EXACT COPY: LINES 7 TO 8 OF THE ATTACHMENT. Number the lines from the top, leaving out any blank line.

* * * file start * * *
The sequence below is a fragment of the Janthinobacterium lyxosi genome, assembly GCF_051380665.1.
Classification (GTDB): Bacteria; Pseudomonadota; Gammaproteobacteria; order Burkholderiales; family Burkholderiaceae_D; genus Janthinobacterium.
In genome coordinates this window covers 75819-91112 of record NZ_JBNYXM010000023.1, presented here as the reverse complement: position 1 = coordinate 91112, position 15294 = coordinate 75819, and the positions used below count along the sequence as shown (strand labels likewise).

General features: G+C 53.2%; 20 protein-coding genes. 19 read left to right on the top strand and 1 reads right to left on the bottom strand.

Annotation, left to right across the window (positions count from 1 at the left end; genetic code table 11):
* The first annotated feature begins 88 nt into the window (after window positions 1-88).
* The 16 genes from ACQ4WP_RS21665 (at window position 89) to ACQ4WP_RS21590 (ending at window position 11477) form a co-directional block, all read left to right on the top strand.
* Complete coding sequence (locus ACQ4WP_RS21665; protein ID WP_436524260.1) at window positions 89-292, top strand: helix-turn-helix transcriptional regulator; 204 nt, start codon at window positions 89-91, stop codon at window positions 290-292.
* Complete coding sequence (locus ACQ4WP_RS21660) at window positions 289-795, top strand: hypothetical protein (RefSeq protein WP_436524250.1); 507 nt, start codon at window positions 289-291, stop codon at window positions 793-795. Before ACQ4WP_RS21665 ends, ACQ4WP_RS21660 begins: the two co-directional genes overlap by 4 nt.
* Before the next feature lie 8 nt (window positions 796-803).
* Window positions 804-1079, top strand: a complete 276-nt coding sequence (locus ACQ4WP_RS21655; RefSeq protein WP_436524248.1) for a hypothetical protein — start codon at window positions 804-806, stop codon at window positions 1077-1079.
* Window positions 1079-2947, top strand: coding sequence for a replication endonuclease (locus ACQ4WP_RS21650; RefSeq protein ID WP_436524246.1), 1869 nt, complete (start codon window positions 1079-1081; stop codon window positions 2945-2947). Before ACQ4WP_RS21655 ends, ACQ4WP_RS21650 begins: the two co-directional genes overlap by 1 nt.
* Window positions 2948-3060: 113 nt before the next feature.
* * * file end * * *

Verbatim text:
* The 16 genes from ACQ4WP_RS21665 (at window position 89) to ACQ4WP_RS21590 (ending at window position 11477) form a co-directional block, all read left to right on the top strand.
* Complete coding sequence (locus ACQ4WP_RS21665; protein ID WP_436524260.1) at window positions 89-292, top strand: helix-turn-helix transcriptional regulator; 204 nt, start codon at window positions 89-91, stop codon at window positions 290-292.